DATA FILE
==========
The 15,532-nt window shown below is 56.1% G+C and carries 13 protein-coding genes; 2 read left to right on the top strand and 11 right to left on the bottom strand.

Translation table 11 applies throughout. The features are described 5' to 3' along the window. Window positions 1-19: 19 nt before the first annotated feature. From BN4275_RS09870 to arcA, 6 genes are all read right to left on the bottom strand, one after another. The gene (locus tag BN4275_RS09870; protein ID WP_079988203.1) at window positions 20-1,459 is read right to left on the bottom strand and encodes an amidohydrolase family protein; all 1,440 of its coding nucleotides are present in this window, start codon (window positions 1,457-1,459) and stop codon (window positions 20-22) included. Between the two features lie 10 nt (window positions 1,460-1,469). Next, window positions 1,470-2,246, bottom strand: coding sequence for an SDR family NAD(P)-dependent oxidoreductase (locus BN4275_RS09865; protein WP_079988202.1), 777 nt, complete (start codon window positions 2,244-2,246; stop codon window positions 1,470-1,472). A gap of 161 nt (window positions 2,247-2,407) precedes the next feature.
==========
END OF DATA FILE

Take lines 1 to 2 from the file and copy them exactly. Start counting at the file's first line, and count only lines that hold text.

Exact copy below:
The 15,532-nt window shown below is 56.1% G+C and carries 13 protein-coding genes; 2 read left to right on the top strand and 11 right to left on the bottom strand.

Translation table 11 applies throughout. The features are described 5' to 3' along the window. Window positions 1-19: 19 nt before the first annotated feature. From BN4275_RS09870 to arcA, 6 genes are all read right to left on the bottom strand, one after another. The gene (locus tag BN4275_RS09870; protein ID WP_079988203.1) at window positions 20-1,459 is read right to left on the bottom strand and encodes an amidohydrolase family protein; all 1,440 of its coding nucleotides are present in this window, start codon (window positions 1,457-1,459) and stop codon (window positions 20-22) included. Between the two features lie 10 nt (window positions 1,460-1,469). Next, window positions 1,470-2,246, bottom strand: coding sequence for an SDR family NAD(P)-dependent oxidoreductase (locus BN4275_RS09865; protein WP_079988202.1), 777 nt, complete (start codon window positions 2,244-2,246; stop codon window positions 1,470-1,472). A gap of 161 nt (window positions 2,247-2,407) precedes the next feature.